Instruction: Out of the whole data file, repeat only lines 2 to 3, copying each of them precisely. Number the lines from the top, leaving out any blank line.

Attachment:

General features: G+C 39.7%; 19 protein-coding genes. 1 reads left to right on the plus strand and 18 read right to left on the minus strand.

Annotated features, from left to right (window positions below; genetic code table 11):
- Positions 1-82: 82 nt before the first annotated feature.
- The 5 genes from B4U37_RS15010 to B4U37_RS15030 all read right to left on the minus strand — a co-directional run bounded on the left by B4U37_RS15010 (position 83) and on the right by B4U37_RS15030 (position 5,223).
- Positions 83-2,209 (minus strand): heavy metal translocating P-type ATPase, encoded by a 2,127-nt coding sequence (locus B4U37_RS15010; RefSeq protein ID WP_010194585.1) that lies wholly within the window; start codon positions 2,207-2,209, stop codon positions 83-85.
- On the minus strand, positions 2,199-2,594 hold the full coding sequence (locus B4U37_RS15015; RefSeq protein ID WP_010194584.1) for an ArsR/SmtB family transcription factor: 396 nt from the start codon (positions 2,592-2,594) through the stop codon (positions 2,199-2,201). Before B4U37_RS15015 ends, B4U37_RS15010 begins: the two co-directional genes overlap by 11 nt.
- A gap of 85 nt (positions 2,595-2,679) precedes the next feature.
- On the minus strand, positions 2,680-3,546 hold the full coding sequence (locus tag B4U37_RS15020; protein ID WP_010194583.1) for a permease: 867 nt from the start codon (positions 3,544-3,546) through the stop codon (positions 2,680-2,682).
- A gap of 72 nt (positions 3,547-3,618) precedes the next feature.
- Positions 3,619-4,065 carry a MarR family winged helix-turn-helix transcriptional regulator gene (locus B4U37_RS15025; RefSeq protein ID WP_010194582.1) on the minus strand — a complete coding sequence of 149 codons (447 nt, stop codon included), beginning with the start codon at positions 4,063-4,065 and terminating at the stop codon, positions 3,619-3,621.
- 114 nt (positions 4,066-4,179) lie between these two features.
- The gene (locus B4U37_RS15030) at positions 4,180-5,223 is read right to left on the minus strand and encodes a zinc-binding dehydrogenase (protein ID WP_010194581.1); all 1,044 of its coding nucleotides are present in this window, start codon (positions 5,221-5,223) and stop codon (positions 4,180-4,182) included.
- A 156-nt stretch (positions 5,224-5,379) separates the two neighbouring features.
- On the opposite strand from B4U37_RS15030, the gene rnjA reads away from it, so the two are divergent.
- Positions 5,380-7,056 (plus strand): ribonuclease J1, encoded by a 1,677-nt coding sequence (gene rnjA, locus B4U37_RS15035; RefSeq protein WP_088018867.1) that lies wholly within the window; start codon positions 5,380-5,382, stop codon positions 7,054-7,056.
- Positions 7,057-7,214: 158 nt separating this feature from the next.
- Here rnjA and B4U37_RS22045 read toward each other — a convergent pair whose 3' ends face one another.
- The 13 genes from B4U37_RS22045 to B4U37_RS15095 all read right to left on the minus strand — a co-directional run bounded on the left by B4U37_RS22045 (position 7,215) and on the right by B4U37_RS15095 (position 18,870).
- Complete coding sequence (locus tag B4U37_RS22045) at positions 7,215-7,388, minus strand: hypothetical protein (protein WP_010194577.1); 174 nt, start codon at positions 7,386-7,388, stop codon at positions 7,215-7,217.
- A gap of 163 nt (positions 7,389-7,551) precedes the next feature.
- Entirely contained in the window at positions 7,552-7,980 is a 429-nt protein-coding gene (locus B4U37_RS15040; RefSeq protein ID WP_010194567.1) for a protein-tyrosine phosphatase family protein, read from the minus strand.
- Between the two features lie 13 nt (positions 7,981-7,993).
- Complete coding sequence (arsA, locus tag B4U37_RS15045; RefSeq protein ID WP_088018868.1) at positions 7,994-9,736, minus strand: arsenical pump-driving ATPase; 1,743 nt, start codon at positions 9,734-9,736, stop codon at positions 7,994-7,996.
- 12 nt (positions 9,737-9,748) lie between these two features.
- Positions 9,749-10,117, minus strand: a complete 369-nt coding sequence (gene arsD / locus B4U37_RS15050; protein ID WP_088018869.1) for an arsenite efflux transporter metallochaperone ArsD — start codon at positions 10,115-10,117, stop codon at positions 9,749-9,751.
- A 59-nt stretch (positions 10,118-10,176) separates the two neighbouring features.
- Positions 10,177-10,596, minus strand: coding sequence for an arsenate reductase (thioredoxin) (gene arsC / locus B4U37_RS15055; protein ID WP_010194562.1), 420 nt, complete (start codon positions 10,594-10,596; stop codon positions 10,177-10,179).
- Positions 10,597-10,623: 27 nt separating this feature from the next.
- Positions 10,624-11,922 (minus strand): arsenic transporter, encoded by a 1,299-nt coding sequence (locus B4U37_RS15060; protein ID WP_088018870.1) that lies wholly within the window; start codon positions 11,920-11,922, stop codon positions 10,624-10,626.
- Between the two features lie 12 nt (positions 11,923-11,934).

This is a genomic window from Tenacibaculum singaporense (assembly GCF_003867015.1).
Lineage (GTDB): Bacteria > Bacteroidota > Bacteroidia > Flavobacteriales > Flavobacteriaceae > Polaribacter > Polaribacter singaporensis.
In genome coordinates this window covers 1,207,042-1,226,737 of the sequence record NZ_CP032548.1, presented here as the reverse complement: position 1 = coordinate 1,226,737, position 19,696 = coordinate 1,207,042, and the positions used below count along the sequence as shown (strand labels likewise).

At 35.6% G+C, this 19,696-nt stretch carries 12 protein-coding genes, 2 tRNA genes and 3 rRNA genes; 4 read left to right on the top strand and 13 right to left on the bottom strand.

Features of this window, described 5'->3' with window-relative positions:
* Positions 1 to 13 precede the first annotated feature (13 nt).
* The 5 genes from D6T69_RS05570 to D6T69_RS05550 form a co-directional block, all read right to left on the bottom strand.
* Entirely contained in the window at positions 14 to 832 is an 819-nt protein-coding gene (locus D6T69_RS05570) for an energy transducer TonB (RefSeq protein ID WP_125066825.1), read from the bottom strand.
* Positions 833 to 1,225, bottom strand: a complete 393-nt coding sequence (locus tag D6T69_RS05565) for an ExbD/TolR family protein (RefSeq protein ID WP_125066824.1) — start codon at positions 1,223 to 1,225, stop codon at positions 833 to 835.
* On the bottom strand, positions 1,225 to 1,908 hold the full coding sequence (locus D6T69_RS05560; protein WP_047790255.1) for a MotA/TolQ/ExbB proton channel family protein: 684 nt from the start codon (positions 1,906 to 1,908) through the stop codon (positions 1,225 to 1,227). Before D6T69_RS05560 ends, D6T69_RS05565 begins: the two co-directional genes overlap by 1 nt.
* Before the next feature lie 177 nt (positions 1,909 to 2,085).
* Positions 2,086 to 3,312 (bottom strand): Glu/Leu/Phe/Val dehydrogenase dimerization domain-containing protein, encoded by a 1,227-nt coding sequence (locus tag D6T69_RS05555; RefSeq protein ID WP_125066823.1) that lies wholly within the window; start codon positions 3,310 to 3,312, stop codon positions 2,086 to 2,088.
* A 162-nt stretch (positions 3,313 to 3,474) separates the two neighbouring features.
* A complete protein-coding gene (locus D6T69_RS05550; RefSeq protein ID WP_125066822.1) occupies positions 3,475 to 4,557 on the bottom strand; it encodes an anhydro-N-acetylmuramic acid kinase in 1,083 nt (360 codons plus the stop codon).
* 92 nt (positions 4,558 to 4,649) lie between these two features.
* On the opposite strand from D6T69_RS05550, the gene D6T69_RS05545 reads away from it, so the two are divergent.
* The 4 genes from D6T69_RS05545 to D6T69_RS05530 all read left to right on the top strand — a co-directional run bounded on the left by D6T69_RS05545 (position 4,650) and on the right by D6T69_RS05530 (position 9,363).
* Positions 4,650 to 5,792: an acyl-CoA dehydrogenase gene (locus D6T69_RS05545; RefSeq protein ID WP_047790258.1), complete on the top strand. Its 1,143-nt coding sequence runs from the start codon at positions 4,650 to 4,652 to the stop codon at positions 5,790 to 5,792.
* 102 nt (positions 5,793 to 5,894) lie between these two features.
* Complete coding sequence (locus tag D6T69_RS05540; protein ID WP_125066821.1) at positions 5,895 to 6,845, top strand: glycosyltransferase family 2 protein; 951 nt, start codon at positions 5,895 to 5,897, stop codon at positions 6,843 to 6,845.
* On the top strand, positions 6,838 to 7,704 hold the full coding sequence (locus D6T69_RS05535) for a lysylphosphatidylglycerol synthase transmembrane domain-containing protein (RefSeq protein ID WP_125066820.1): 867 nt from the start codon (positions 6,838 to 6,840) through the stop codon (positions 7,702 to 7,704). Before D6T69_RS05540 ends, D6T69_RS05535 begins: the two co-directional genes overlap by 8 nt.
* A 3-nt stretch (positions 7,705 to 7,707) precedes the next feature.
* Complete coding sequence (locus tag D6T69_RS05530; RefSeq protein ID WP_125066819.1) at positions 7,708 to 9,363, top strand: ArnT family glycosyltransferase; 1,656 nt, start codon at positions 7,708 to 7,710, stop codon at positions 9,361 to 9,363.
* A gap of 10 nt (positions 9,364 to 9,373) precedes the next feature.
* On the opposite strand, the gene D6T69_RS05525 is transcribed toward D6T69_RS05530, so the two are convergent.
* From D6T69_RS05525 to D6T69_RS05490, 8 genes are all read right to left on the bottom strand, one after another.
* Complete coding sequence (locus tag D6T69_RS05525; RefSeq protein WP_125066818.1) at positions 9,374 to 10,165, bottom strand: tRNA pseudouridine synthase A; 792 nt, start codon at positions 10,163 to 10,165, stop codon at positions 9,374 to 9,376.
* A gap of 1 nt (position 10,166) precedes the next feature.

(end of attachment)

Annotated features, from left to right (window positions below; genetic code table 11):
- Positions 1-82: 82 nt before the first annotated feature.